On Friday, hard-line secularist General Işık Koşaner took over the reins of the Turkish Armed Forces (TSK), replacing General İlker Başbuğ. Koşaner gave a speech at his inauguration as the 27th TSK chief in which he warned of risks in Turkey as ‘extreme nationalism, religious fundamentalism, terrorism and ethnic and sectarian conflicts.’ He also said that security forces are finding it ‘more difficult day by day to distinguish the innocent people from terrorists’, blaming freedoms provided by current laws.
He outlined four issues that he expects to focus on during his three-year stint as Chief of General Staff. They are:
1. Taking effective legal measures against any initiative to build a second structure in the country,
2. Ensuring that Baghdad and the KRG take measures against the PKK based in the Kurdistan Region,
3. Preventing the support provided to the PKK and its members by some European countries, and
4. Continuing to give the TSK authorisation to launch military strikes at PKK bases in Kurdistan Region.
The Hürriyet suggested that these goals are in line with what his predecessors have stated. To some extent they are, but they also seem a bit harsher, more hard-line nationalist in tone.
The first of Koşaner’s goals clearly refers to recent calls for autonomy by the BDP and the army’s desire to protect the hallowed indivisibility of the country. General Koşaner mentioned this on Friday saying that the TSK would continue to protect the nation-state, unitary and secular state structuring.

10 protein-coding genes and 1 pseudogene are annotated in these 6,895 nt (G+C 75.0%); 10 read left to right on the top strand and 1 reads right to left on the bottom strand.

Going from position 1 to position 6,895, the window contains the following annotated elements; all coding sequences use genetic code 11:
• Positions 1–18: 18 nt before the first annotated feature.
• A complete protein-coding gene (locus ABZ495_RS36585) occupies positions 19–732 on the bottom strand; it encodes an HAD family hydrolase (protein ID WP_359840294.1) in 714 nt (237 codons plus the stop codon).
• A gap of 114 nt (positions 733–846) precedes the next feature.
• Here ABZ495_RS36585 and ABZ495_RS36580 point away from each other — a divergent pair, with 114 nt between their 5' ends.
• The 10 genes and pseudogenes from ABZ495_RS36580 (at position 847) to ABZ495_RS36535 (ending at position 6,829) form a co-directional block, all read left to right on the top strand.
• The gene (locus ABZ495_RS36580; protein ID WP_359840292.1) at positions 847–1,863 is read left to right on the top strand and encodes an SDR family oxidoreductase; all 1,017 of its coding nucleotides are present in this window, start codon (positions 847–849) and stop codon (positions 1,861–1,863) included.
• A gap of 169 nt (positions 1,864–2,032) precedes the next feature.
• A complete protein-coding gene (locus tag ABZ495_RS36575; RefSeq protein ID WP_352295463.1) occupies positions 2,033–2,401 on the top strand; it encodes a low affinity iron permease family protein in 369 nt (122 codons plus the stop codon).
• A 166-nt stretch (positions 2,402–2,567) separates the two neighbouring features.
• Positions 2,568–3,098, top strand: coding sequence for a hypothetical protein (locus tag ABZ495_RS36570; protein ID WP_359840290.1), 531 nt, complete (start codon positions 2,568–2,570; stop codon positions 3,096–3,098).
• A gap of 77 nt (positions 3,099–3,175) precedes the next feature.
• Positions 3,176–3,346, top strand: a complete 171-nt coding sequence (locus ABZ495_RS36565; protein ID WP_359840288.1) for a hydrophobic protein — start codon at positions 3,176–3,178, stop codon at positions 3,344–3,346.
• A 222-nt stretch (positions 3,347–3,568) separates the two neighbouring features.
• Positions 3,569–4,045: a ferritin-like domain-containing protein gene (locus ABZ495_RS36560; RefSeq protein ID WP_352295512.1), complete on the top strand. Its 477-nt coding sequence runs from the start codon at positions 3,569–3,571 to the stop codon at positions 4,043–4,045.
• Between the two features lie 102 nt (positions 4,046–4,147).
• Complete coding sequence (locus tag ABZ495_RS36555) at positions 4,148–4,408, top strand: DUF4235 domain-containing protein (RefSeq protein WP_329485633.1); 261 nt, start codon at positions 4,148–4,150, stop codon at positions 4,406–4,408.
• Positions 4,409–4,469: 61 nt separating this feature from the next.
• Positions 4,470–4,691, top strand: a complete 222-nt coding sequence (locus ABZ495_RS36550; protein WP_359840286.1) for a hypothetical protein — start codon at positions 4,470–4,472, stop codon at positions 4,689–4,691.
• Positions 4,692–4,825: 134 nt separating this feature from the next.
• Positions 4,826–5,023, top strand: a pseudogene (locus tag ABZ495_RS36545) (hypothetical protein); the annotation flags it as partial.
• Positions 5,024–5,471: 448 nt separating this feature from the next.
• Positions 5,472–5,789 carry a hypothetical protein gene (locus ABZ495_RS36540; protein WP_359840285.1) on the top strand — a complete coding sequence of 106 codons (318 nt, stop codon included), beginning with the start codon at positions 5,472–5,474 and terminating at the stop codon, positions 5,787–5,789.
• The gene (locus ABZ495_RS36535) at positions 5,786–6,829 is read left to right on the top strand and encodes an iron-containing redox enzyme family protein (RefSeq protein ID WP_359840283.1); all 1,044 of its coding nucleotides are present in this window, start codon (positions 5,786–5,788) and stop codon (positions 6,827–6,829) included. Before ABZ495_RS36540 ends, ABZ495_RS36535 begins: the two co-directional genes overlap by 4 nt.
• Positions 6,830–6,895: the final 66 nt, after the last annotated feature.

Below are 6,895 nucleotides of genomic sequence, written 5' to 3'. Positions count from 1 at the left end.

The third goal is in reference to Ankara’s push to coerce European allies to shut down all Kurdish cultural organisations and media outlets across Europe. Ankara has been particularly aggressive in its fight to close the international Kurdish satellite station ROJ-TV, based in Denmark, which it refers to as a ‘mouthpiece of terror.’
Really though, what does the TSK have to do with the first three goals anyway? Perhaps for goal three it is pressure through NATO on European NATO partners.
But is goal number two an implied threat aimed at Baghdad and Hewlêr (Erbil)? Will non-compliance lead to number four? Or rather, more of number four?
With the US in retreat, and Turkey’s continued high-priority arms procurement, more cross-border attacks into the Kurdistan Region are a certainty. A recent Financial Times article stated that ‘Ankara wants to buy American drone aircraft – such as the missile-bearing Reaper – to attack the Kurdish separatist PKK after the US military pulls out of Iraq at the end of 2011.’
A substantial chunk of Turkey’s defence procurement spending is devoted to systems mainly designed for its asymmetric warfare campaign against the PKK.
In addition to missile-bearing Reaper drones, other items Turkey seeks include 100 F-35 fighters, at least 20 Eurofighter Typhoon jets, 50 T-129 attack helicopters, hundreds of utility helicopters, thousands of armoured vehicles, and border security surveillance systems.
It is clear that the military cannot tolerate the thought of Kurdish freedoms of any kind, whether in Turkey, elsewhere in the Middle East, or in Europe. The TSK, in conjunction with the state, will continue on its path of armed repression. What is most troubling is what will happen with new, unimpeded Turkish military incursions into the KRG-controlled areas after 2011.
Enginsoy, Ümit. Turkey looks to continue arms procurement despite questions. Hürriyet Daily News, 17 August 2010.
Korkut, Tolga. Işık Koşaner new Chief of General Staff. Bianet, 27 August 2010.
New Turkish military chief calls for fight against autonomy. Hürriyet Daily News, 29 August 2010.